A lot of times teachers have problems with children who don't learn the same way and at the same rate as the other children. They aren't cut from the same cookie cutter and don't fit in the same mold. They may be late bloomers anyway. It is the schools responsibility to adapt to your son and not your son's responsibility to adapt to the teacher. Yes, there are other children in the class and they can't focus only on your son but if he doesn't learn in the same way as the other children you, his best advocate can stand up and request the help he needs not to be "left behind."

Remember one more thing. Heavenly Father made your son the way he is for a reason that we don't understand and He loves him like no one else can. You too know how special he is. Don't let what others say to you about him make you forget that he is a very special and loved child of Heavenly Father and you. Help him to learn in the way he was made to learn without making him feel he doesn't make the standards of others. Keep teaching him in the way he learns best. Keep encouraging him to be the wonderful young man he is and striving to be his best. You may have a few hard years. He may come around in a few years but you will be surprised at how far he can come if you prayerfully figure out what is best for him and remember that the schools aren't always right.

B.

"Perhaps all the dragons in our lives are but princesses that are waiting to see us act just once with beauty and courage. Perhaps everything terrible is in its deepest essence, something helpless that needs our love." -Rainer Maria Rilke



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MONSE76's Photo MONSE76 Posts: 260
10/20/08 1:44 P

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Thank you guys...i'll keep you posted....

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SONDRAELLIOTT's Photo SONDRAELLIOTT Posts: 999
10/20/08 1:24 P

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First of all, don't panic. Keep loving your son and encouraging him in all of the things he is doing right and doing well. I have found that my kids sometimes responded much better to certain teachers and teaching styles and not as well to others. Don't ignore the teachers concerns, but don't go crazy worrying about it either. One of the teacher's that one of my sons had was constantly telling me about how my son couldn't concentrate, couldn't sit still, wasn't learning things like he should, and how much he'd benefit from being on medication. I was skeptical, because although he was struggling to learn to read, he had had other teachers that described him as bright, curious, and very intelligent. We had him evaluated, but I was grateful for a doctor who refused to put a label on him and medicate him. (Some kids may need medication, but I don't think it was the best answer in my son's case). We kept working with him on reading and even started practicing sitting still at home. I would read to him any book that he chose, and his job was to sit still - we would do that for a 1/2 hour every day and I think it helped. Anyway, to make a long story short. He ended up graduating from high school with an A average and did just fine his first year in college. It can be scary and intimidating when a teacher tells you your child has a "problem", but don't panic. Just keep loving them and work a little bit each day on whatever the challenge is and the results will pay off - kind of like SparkPeople and making small good choices each day will pay off in better health. Good luck and let us know how things go and if you continue to have questions. I'm sure that there are several of us who have been there before. And believe me, it's not as bad looking at it from the other end - when they have grown up and are doing OK. You'll get there, too.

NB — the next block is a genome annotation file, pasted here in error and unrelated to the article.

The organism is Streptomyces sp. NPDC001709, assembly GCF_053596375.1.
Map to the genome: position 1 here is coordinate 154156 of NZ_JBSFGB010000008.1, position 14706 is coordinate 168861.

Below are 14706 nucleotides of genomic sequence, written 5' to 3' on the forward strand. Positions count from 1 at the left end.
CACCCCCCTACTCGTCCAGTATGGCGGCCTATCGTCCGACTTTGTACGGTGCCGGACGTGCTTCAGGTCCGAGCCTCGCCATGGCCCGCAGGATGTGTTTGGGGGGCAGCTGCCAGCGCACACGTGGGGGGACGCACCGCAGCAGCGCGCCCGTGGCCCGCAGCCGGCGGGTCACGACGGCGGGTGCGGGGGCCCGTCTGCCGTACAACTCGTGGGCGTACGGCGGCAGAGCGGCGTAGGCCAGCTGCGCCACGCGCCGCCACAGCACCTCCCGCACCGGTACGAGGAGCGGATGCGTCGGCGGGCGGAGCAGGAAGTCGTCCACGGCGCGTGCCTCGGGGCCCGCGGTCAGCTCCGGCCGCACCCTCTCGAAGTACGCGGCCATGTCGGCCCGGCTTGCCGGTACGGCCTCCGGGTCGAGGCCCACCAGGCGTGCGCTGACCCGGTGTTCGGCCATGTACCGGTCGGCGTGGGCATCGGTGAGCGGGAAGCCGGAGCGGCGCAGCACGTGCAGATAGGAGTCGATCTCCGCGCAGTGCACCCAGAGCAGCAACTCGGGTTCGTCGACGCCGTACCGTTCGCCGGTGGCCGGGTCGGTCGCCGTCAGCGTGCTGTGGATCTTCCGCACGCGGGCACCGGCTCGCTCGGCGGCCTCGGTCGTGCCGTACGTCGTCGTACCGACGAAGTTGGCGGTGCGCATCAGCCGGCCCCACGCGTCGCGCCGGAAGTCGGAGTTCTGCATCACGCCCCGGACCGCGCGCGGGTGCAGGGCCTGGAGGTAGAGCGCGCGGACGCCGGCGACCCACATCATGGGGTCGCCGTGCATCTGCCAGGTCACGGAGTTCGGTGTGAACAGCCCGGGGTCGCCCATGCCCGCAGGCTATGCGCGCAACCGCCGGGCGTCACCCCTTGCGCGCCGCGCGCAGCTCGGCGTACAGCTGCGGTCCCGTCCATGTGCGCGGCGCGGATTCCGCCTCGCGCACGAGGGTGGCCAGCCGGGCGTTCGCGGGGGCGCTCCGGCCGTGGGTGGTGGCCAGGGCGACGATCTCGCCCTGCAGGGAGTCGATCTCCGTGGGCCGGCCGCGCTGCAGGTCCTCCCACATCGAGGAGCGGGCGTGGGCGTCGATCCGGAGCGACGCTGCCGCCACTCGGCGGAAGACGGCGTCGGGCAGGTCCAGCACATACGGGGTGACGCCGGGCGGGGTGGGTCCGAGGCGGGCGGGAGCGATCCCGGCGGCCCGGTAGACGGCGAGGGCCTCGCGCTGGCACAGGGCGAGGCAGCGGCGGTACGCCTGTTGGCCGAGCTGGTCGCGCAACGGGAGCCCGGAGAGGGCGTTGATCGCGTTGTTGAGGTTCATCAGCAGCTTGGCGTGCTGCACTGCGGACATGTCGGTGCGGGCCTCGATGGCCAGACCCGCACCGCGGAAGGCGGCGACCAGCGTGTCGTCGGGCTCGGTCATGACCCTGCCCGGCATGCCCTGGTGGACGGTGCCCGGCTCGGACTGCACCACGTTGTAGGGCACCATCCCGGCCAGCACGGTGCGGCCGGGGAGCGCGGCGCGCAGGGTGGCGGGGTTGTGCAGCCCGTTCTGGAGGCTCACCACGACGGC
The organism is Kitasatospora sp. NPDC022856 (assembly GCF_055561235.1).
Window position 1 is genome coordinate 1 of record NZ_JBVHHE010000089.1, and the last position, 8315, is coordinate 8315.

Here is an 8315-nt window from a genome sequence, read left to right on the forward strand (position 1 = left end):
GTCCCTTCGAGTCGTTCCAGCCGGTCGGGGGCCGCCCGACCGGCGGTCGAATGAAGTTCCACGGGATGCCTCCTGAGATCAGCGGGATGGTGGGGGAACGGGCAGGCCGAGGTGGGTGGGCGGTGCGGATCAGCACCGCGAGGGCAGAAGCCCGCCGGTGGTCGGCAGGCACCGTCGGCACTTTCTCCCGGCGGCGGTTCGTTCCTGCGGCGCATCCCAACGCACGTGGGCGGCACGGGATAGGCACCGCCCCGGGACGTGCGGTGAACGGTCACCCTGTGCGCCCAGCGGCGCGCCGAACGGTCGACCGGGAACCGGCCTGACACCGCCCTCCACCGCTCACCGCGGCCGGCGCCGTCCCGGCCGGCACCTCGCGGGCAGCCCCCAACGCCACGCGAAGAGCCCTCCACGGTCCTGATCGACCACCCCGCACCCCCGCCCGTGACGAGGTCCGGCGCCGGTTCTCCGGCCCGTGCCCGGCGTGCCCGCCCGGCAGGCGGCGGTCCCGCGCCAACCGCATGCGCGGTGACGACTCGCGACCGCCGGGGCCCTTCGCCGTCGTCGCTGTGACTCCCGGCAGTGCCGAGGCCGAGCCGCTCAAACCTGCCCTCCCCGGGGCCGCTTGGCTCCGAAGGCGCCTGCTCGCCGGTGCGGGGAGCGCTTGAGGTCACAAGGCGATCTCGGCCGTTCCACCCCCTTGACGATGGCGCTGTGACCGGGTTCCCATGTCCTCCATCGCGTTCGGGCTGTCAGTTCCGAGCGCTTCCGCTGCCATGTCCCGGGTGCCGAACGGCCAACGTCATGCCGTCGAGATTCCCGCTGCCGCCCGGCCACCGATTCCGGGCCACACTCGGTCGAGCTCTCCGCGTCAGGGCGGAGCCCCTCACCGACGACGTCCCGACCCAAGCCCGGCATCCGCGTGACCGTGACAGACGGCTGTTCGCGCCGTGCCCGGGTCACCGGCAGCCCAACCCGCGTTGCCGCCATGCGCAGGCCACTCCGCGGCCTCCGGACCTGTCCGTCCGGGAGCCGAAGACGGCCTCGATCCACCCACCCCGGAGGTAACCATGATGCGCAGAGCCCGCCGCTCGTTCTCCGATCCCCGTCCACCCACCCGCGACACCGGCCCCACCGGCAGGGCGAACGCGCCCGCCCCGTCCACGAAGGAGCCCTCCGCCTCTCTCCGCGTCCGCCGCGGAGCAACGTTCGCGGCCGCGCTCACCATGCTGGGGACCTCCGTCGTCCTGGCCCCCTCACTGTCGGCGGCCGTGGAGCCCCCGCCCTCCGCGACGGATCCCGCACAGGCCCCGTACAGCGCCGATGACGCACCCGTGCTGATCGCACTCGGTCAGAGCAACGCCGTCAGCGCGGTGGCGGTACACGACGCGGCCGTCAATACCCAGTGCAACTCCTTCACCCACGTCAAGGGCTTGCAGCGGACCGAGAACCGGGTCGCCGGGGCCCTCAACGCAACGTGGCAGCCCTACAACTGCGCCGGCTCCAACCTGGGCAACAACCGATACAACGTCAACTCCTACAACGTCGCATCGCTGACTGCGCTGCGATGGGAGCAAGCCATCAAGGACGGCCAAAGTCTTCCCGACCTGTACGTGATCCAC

Edited by: SONDRAELLIOTT at: 10/20/2008 (13:25)
"The secret of getting ahead is getting started" - Mark Twain

“You are never given a wish without also being given the power to make it come true. You may have to work for it, however.” - Richard Bach

"I find the great thing in this world is not so much where we stand, as in what direction we are moving: To reach the port of heaven, we must sail sometimes with the wind and sometimes against it, but we must sail, and not drift, nor lie at anchor." - Oliver Wendell Holmes


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GOOFYS_WIFE's Photo GOOFYS_WIFE Posts: 46
10/20/08 1:15 P

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I agree with EXMISH. Talk to the district and see what they can do to get him tested. My husband was diagnosed with it in High School, but he had it since he was in Kindergarten.

I don't skinny dip...I chunky dunk!


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EXMISH's Photo EXMISH Posts: 35
10/20/08 12:27 P

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My son had similar issues when he started kindergarten -- where he had nothing like that in preschool. That ironed itself out after the first month or so -- so it could be that your son is just still adjusting to school. Some of it may be the personality of the teacher, the structure of the classroom, or the fact that kindergarten has more demands than preschool.

Your school district should be able to evaluate him for ADHD -- call your school and ask to talk to the director of special education and s/he can help you know how to proceed from there. :)

MONSE76's Photo MONSE76 Posts: 260
10/20/08 11:36 A

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Good morning sisters....

I have a 5 year old son who is in kindergarten, his teacher has talked to me a couple of times, because he is having a little bit of problems concentrating. He never had these type of problems in preschool. I took him to the dr. to make sure nothing else was going on with him, and everything seems to be ok. The next step is to take him to get evaluated for ADHD. How can I help my son....

Thank you....